• Visual Studio will open. You will need to find CMakeTargets folder in the Solution Explorer to the right. Make sure the Local Windows Debugger is set to Debug and x64 and select the ALL_BUILD C++ project, right-click and select BUILD.
    • After, set the Local Windows Debugger to Release and keep it set to x64. Select the ALL_BUILD C++ project again, right-click and select BUILD.
    • Keep the Local Windows Debugger on Release and set to x64. But this time, select the INSTALL C++ project, right-click and select BUILD.
    • Change the Local Windows Debugger to Debug and set to x64. Select the INSTALL C++ project, right-click and select BUILD.
      • This will generate all the library, includes, x64, and bin/lib directories all in one space.
    • You can close out of Visual Studio.
  9. In Windows search, type env to access the Environment Variables.

    • In System Properties, under the Advanced tab, click Environment Variables
    • Below the System variables list, click New and enter these values for the two fields:
      • Variable name: OPENCV_DIR.
      • Variable value: C:\OpenCV4\opencv4\install\x64\vc15
    • Click OK
    • Still in the System variables window, select Path and click Edit. Add these two directories to the path:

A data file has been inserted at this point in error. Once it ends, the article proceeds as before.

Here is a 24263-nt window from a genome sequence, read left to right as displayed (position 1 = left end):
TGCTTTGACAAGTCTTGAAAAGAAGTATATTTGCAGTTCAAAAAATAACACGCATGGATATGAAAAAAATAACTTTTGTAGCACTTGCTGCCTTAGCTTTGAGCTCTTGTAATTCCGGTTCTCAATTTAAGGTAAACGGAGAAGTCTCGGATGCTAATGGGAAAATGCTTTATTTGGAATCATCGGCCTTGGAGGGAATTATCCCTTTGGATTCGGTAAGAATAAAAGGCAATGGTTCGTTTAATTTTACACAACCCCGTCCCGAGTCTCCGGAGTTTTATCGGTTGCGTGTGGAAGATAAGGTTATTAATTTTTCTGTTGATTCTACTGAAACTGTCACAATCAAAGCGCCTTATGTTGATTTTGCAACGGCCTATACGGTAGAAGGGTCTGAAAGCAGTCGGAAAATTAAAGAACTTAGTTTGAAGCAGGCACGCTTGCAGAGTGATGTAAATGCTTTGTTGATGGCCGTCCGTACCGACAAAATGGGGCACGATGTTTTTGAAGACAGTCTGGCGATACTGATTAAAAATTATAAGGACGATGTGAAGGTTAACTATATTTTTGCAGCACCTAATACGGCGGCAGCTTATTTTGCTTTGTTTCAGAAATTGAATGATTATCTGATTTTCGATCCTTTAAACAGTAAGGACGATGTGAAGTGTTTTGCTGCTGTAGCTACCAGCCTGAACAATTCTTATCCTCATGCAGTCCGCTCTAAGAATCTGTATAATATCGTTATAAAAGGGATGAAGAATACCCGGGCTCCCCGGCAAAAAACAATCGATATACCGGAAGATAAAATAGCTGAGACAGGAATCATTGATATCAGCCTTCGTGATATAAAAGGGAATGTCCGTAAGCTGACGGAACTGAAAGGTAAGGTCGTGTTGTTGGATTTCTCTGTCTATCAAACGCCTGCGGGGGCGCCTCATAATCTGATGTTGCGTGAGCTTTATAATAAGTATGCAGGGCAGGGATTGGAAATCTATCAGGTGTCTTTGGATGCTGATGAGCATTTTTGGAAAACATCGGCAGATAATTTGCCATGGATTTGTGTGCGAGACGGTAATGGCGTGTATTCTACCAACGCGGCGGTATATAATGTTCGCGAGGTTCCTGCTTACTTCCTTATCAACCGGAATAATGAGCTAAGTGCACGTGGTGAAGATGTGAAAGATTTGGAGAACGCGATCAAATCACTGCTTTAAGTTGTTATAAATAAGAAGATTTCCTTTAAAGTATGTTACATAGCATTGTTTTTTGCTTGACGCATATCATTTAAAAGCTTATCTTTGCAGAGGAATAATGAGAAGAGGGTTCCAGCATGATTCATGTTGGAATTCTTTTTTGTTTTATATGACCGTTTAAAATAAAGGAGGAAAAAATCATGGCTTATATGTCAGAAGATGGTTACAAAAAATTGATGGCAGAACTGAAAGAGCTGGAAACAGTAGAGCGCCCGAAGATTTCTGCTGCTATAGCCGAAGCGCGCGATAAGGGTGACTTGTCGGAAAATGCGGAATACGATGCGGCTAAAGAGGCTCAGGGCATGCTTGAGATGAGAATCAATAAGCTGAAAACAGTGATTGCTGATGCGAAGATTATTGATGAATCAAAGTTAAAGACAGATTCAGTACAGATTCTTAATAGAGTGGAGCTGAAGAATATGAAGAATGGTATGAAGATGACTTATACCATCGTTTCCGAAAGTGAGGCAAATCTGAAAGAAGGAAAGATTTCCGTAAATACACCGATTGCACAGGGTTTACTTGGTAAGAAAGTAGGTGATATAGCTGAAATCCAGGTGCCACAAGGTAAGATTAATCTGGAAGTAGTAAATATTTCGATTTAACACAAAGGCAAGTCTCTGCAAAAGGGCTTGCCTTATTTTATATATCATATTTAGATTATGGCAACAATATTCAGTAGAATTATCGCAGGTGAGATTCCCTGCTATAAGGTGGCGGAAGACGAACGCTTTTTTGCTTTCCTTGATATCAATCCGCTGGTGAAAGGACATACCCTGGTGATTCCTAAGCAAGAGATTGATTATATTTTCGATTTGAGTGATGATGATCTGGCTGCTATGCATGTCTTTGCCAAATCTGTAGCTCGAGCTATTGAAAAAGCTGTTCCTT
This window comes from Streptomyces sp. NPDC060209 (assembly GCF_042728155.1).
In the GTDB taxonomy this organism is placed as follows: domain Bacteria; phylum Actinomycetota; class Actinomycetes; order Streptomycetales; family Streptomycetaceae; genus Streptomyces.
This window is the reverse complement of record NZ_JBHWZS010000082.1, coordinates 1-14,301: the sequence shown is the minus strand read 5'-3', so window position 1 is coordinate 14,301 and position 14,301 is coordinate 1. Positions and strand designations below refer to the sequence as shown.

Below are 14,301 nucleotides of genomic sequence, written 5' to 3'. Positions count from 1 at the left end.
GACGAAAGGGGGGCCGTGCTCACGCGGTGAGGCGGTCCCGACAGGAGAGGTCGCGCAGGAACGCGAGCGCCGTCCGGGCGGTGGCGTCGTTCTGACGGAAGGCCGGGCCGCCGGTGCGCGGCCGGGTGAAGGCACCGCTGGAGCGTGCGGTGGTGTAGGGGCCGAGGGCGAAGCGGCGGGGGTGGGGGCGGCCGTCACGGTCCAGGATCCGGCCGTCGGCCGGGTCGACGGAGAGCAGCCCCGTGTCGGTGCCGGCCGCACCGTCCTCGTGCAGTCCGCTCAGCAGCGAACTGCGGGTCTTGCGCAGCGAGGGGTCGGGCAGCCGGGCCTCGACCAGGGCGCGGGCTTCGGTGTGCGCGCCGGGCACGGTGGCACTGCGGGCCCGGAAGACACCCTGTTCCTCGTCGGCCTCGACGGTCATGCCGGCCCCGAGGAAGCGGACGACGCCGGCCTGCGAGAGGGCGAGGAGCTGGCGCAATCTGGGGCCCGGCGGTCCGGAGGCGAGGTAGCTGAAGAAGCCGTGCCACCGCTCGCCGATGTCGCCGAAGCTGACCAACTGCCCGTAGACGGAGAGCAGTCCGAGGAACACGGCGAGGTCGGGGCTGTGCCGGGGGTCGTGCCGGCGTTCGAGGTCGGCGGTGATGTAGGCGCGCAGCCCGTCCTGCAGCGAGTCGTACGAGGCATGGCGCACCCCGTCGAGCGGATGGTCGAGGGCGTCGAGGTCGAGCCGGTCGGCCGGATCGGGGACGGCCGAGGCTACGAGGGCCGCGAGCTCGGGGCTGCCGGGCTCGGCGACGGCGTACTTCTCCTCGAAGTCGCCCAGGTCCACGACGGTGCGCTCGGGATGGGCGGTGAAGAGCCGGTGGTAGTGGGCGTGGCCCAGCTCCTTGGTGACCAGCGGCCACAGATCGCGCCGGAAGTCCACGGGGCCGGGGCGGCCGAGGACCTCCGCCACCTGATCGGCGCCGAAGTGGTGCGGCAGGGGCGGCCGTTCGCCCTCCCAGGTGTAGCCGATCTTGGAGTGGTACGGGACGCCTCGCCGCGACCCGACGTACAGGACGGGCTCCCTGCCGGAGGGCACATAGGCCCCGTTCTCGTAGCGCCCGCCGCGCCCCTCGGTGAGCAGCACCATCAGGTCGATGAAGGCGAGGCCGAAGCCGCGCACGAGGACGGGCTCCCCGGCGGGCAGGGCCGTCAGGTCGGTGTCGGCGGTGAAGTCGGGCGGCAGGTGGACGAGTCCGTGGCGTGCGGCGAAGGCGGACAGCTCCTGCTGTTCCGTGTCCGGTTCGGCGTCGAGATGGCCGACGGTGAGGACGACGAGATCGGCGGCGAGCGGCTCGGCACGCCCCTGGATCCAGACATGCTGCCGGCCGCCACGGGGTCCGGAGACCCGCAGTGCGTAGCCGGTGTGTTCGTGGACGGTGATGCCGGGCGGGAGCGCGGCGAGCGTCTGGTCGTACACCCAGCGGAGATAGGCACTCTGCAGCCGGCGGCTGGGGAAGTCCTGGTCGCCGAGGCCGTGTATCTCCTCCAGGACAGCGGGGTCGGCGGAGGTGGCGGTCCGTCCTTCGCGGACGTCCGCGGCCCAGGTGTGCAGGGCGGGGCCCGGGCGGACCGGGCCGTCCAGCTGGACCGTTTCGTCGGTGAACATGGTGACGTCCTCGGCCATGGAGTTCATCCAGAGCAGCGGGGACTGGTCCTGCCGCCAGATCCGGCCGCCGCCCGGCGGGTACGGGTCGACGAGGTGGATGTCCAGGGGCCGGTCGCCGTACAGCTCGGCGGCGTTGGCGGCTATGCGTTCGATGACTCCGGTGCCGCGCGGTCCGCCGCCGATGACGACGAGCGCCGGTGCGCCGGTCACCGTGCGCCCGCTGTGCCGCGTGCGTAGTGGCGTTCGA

• %OPENCV_DIR%\bin
      • %OPENCV_DIR%\lib
    • Click OK and you can exit out of the System Properties now.
  10. Test That Install Works

    • Creating an empty C++ project (Name it anything you want)
    • Right-click on the Source Files folder in the Solution Explorer to the right and add a New Item -> C++ File (.cpp) (sny name is fine)
    • Copy and paste the code below into the Source.cpp you just added:
      #include "opencv2/core.hpp"
      #include "opencv2/highgui.hpp"
      
         using namespace std;
         using namespace cv;
      
         int main(int argv, char* argc)
         {
          Mat A;
          A = Mat::zeros(100, 100, CV_8U);
          namedWindow("x", WINDOW_AUTOSIZE);
          imshow("x", A);
          waitKey(0);
          return 0;
         }	
      
      
    • Click on View -> Other Windows -> Property Manager.
    • A left sidebar will appear with Debug | Win32, Debug | x64, Release | Win32, and Release | x64 options.
    • Make sure the Local Windows Debugger is set to Debug and x64
    • Right-click Debug | x64 in Property Manager window to the left and select Properties.
      • Alternatively, you can find these same C/C++, Linker options by right-clicking your C++ project in the Solution Explorer and selecting Properties.
    • Under C/C++ -> General -> Additional Include Directories, add:
      • C:\OpenCV4\opencv4\install\includeor whatever your install\include location is
    • Under Linker -> Additional Library Dependences, add:
      • C:\OpenCV4\opencv4\install\x64\vc15\lib
    • Under Linker -> Input -> Additional Dependencies, add:
      • opencv_highgui411d.lib
      • opencv_core411d.lib
    • Note: If your other projects are requiring other library files, you may need to add them to the Linker -> Input -> Additional Dependencies field manually. These files will have a "d" suffix for debug and are found in C:\OpenCV4\opencv4\install\x64\vc15\lib

Press CTRL + F5 or the green play button next to Windows Local Debugger and a blank image should be created and be shown on the screen signifing the installation went successfully! :bowtie: Installation Complete!